His admittedly hopeful plan was that his insurance company, Blue Cross, which up to that point had provided excellent service, would be able to see his unique need. To make certain they understood, he engaged an occupational therapist to do an exhaustive, 20-page summary/analysis of his ADLs and rural lifestyle. Nice try, but didn’t work.
“They should be deciding these cases on a case-by-case basis, but they were unwilling to negotiate,” he says. He feels that Medicare policy, specifically the outdated “in-the-home” restriction, is responsible for his insurance company’s denial. “Insurance companies are falling back on Medicare policy and using the “in-the-home” language to their benefit in order to deny equipment and save money.”
What galls Reynolds most is that in rehab he was taught to do as much as he can possibly do, and now his insurance company, following CMS’ lead, is doing its best to restrict his lifestyle choices.
What About Top-of-the-Line Standers?
While lifestyle restrictions imposed by insurance companies may be understandable to some, how can restrictions placed on our health needs be justifiable? James Parsons, 27, a T6 para for five years, took time off from his job in Portland, Ore., to travel to Detroit for a three-week intensive rehab program at the Rehab Institute of Michigan last year [see “Stem Cell Gamble,” March 2008]. He wanted to maximize the potential of his core muscles and stay in shape for future breakthroughs in SCI restorative therapies.
His father, Roger, had met with Dr. Wise Young in China while researching olfactory ensheathing cells treatment options, and Young had told him the best piece of equipment that James could buy would be a stander, to keep his bones strong, among other health benefits. James ordered an EZ Stand Evolv Glider because it combined exercise with standing and stretching, fully expecting that his insurance company, United Health Care, would see the health benefits and cover the cost. They even knew of someone else who had succeeded in getting UHC to cover this model.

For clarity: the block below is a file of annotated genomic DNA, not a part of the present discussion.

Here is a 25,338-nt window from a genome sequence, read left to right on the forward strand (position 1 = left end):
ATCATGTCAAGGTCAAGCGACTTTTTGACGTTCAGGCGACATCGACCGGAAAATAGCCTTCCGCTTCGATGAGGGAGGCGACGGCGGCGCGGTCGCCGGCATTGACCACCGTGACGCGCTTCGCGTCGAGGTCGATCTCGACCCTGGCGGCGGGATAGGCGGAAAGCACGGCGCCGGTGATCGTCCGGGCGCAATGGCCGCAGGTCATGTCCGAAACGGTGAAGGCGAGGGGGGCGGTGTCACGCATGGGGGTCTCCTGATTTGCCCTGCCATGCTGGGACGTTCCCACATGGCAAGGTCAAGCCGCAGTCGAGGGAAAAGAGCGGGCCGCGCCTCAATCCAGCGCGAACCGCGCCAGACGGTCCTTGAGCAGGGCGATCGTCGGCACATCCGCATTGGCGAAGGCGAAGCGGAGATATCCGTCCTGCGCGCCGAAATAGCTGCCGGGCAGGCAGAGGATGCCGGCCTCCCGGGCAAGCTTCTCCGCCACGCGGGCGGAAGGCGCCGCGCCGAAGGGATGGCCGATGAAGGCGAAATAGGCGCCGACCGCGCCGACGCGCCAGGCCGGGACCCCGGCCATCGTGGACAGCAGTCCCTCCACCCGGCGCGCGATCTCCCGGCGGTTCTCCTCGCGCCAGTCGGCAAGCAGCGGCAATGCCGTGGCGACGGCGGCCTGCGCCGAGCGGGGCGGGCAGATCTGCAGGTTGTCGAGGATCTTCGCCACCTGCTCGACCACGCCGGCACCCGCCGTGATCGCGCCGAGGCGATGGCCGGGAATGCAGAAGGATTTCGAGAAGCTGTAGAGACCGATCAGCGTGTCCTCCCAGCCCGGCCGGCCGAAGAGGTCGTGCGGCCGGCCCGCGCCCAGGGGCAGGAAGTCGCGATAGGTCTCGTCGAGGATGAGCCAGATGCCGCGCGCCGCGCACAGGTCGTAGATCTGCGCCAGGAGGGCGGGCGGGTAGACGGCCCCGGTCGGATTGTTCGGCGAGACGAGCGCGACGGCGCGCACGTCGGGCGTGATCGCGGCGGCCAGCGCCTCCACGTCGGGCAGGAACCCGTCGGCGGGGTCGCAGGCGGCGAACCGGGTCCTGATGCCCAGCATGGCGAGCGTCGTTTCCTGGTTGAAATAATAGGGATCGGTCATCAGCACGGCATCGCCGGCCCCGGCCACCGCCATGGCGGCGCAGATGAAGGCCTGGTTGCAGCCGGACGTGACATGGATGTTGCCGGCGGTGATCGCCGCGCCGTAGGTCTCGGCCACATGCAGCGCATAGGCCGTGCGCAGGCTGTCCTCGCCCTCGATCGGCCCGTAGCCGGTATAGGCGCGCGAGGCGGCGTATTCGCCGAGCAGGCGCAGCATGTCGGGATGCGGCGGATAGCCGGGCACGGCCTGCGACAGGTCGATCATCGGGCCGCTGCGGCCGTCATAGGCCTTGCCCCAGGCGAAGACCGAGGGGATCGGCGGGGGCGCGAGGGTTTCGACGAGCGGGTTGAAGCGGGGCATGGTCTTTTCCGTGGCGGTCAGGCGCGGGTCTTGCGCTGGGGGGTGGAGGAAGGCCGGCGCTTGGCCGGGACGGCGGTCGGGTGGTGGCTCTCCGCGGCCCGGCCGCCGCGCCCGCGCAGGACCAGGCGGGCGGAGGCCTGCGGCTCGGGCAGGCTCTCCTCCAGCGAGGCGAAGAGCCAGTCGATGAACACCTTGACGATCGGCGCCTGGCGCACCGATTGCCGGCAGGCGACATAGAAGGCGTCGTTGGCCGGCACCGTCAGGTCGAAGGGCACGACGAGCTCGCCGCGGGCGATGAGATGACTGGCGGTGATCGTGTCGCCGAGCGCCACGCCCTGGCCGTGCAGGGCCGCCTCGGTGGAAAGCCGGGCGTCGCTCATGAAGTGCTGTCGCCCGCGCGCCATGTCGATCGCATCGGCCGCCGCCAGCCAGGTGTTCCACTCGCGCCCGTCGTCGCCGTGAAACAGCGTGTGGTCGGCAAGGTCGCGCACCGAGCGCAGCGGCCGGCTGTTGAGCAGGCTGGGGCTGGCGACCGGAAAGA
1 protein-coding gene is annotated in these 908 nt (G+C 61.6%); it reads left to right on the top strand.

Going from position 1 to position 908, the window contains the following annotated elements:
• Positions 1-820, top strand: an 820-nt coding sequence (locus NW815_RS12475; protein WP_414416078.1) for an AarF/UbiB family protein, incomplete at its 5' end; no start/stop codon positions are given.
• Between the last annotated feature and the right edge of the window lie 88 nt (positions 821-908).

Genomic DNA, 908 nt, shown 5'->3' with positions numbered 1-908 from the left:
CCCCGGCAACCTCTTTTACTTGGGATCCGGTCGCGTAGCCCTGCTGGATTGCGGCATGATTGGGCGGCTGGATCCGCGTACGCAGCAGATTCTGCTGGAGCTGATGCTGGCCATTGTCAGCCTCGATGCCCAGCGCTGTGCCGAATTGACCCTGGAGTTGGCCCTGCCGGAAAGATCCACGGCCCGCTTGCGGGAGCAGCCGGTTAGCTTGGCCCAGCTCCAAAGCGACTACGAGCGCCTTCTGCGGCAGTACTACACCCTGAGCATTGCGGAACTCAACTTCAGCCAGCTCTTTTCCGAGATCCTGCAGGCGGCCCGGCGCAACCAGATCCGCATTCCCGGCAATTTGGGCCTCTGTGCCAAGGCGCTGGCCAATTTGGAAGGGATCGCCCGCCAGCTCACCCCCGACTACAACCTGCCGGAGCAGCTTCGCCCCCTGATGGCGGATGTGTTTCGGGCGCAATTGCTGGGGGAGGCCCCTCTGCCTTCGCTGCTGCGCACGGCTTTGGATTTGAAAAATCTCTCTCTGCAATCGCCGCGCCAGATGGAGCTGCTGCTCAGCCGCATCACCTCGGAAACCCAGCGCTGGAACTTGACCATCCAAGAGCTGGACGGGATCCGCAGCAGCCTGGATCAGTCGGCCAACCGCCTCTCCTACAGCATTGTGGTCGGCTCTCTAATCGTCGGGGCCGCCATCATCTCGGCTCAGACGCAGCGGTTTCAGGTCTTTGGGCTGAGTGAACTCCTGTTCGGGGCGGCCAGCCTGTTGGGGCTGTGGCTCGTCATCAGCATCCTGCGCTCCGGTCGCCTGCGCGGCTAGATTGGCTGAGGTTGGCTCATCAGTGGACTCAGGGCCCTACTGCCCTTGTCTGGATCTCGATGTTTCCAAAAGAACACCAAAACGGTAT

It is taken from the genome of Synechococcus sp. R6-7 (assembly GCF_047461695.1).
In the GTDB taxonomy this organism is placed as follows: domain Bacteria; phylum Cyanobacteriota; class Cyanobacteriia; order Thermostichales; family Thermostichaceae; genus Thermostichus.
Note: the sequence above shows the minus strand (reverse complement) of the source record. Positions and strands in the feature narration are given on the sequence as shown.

But UHC denied Parson’s initial claim, which set in motion a campaign of letter writing between a very determined father and son and an extremely unresponsive insurance company. The Parsons have been careful to document everything in their seemingly endless appeals process, beginning with an internal appeal, which was denied, and moving on to a second internal appeal, also denied, and, finally, an external appeal, just denied in April. During this process the Parsons have sent untold numbers of letters and have provided documentation of the benefits of the stander for James’ particular condition based on applicable clinical trials, but UHC, playing the role of institutional ostrich with head-in-sand, stubbornly refuses to acknowledge those benefits.
The irony of all this is that UHC paid for James’ intensive three-week therapy at RIM, where he used the exact same model of stander and where he obtained letters of support from physical therapists who worked with him. Still, UHC would not approve the same stander for use in his home.
Not only does the insurance company’s position not make logical sense, it does not make monetary sense. UHC was willing to pay $5,000 or more for three weeks at RIM, but they refuse to pay for a stander/exerciser that Parsons would be able to make effective use of for years. And what are the benefits of this particular model of stander? Strong bones, enhanced circulation, improved urinary tract and bowel function, less chance of pressure sores, even some cardiovascular benefit.